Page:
Yet, now I feel an underlying fear any time ideas of camping alone cross my mind. As a woman who used to eagerly embrace the idea of solitary camping experiences in exotic places, it’s awfully bizarre to feel that I can’t seem to muster up courage to do so today. Even the very THOUGHT that I would HAVE to muster up my courage is bizarre.

Oh, I still have my one-person tent that I bought about five years ago and some of my other camping gear is still pretty functional, like my sleeping bag and its protection mat. But in today’s world I’m pretty reluctant to plan a camping trip even with friends.

Funny though, one day, last summer, my friend David asked me to housesit for a couple of weeks. After the first week, an overwhelming urge to camp in his back yard began to blossom. My soul seemed to long for the garden as Rapunzel’s mother must have longed for the salad that grew in the garden that belonged to her next door neighbor (yeah, I know it was the witch’s garden, but not everybody else may know it! LOL).

When I asked if, one of these days, he would allow me to pitch a tent in his garden David was really surprised. He told me he’d prefer that I sleep in the comfort of his home as a house guest. But once I explained my camping anxieties, he readily agreed.

The picture you posted of the camouflage tent sent my mind flying back to David’s garden.

Even though it’s winter here, I think I’ll just give him a quick call.
You never know, maybe I’ll have my tent pitched by early evening!

 

 

http://bluebellbooks.blogspot.com/2016/01/short-stroy-slam-week-37-january-21-to.html

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After Charlie

After Charlie*

After Charlie,
folks will look at folks
differently, perhaps not
even aware they are doing so.

Folks will look at folks.
Mistrust & fear
will be the glasses they wear.
Apprehension. Apprehension,

Mistrust & fear
will drive hesitant (clandestine?) reactions.
Apprehension. Apprehension.
The “Are we Charlie?” question

will drive hesitant (clandestine?) reactions.
Are you Charlie? Am I?
The “Are we Charlie?” question,
I cannot answer.

Are you Charlie? Am I?
The right of it all?
I cannot answer.
Perhaps I think differently.

The right of it all?
Differently? Perhaps not.
But a lot will change,
after Charlie.

*Charlie Hebdo

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Indescribable Instant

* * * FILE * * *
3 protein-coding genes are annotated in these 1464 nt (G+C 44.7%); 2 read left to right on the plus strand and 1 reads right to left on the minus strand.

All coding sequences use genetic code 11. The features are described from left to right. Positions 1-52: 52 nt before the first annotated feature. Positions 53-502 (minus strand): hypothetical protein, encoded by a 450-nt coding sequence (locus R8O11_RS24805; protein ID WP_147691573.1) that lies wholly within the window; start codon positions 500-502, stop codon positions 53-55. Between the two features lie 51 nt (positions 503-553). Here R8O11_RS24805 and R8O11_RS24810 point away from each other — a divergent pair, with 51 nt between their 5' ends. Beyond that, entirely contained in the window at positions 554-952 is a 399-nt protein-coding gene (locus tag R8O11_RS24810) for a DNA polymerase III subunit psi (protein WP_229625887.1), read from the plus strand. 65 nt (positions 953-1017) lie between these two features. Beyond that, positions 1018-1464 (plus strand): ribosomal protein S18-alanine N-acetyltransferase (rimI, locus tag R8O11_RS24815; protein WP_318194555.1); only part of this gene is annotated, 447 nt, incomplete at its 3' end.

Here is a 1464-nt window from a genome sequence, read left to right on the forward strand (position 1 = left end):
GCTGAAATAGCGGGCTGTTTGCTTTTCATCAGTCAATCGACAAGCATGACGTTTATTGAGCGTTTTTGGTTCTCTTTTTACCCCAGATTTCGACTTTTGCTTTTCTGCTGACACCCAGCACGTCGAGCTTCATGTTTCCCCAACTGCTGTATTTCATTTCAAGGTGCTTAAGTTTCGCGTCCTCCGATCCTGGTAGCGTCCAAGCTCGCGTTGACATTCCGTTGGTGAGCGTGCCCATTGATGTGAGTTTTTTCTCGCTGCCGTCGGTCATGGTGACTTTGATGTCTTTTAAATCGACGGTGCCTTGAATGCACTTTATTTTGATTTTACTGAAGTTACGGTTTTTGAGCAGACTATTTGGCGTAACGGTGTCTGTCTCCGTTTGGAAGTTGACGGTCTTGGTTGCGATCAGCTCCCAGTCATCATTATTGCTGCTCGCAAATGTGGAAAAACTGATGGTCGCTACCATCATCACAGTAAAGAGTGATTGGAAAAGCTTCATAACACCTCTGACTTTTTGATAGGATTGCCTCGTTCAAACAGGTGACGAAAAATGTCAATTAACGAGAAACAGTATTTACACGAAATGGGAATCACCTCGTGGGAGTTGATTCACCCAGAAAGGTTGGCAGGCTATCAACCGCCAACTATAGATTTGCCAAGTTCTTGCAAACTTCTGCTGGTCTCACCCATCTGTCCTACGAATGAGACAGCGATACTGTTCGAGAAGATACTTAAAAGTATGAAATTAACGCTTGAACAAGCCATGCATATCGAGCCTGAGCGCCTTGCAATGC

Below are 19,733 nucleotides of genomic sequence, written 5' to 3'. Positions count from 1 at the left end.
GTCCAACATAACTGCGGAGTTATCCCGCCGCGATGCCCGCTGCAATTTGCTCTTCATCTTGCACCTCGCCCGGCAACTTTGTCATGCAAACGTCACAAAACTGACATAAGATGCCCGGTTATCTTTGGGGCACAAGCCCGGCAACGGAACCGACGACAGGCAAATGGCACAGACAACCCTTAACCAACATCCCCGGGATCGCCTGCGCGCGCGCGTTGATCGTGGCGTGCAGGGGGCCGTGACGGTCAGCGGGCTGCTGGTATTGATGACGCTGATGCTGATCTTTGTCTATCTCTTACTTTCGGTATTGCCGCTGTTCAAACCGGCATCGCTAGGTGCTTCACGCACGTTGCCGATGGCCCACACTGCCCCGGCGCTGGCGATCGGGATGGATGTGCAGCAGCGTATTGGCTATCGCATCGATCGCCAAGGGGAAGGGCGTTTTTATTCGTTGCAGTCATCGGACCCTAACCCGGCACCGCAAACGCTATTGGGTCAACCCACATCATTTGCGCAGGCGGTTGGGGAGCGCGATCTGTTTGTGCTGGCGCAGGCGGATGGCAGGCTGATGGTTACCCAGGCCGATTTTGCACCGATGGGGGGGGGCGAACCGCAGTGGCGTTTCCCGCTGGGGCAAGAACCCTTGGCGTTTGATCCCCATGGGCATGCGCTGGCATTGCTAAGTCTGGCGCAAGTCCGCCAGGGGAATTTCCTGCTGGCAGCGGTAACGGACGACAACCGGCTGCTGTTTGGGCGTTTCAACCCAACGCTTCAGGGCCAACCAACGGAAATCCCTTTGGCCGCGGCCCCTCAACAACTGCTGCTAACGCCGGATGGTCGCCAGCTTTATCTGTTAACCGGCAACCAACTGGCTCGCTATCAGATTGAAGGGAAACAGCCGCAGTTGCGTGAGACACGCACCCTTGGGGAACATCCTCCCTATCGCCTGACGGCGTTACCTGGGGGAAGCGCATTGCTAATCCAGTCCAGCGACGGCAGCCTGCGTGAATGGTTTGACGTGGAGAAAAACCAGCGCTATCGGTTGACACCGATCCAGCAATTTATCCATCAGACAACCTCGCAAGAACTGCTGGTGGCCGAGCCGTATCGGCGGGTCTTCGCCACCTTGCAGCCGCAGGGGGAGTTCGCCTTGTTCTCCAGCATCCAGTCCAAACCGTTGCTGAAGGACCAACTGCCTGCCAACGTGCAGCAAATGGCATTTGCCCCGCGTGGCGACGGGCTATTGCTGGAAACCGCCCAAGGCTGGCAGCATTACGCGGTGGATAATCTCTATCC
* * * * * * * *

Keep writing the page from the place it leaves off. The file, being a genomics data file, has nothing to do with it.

Indescribable Instant

All in one indescribable instant, everything changes.
The instant just before that delicious sparkle,
the one that sets off the sharing…
That instant that can never be caught or identified;
the instant, after which nothing is the same.

In that instant, your world has changed.
You won’t recall how, not exactly–
You may recall why, or perhaps just almost…
but one thing is certain:
after that sparkle, after that instant,
know, there’ll be no going back.

And, if that instant ends in the near or distant future?

The instant just after… the difficult extinction….
the one that starts off the ending?
That instant, that can never be caught or identified;
again, that instant, after which nothing’s the same.

In that instant your world has changed.
You won’t recall how, not exactly–
You won’t recall why, or perhaps just almost…
but one thing is certain:
after that ending, after that instant
you’ll never ever be the same.

Perhaps there’ll be another instant.
And, what happens if that instant ends?

Yes, what?
Well,

then in one indescribable instant,
everything changes.

Again.

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Keep Your Light Burning

Keep your light burning in times of darkness…

2014-08-26 03.46.52

…for dark moments are the backdrop for future enlightenment.
 Emanita

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On Publishing: Mainstream vs. Do-it-yourself (Re-posted with some difficulty…LOL)

Why I Went from HarperCollins to Indie Publishing

Becky WicksSigning with a mainstream was my breakthrough, but it was also my downfall. I was signed to a three book deal with HarperCollins. A dream-come-true you might be thinking? Well, kind of.

I was young and naïve, with no clue about book marketing at all. I thought HarperCollins would make me a superstar. Not much happened. I waited some more. The international rights were sold but still, not much happened. Because no one did any marketing.

READ MORE: http://www.indiesunlimited.com/2014/08/20/why-i-went-from-harpercollins-to-indie-publishing/

Becky Wicks wrote three humorous travel memoirs for HarperCollins (Burqalicious, Balilicious and Latinalicious) before going indie with her young adult fiction Starstruck Series. She’s travelled the world, writing, since the age of twenty-one and currently lives in Bali. Follow her blog and check her out on Amazon.com.

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Fresh Inspiration from Botlhale Boikanyo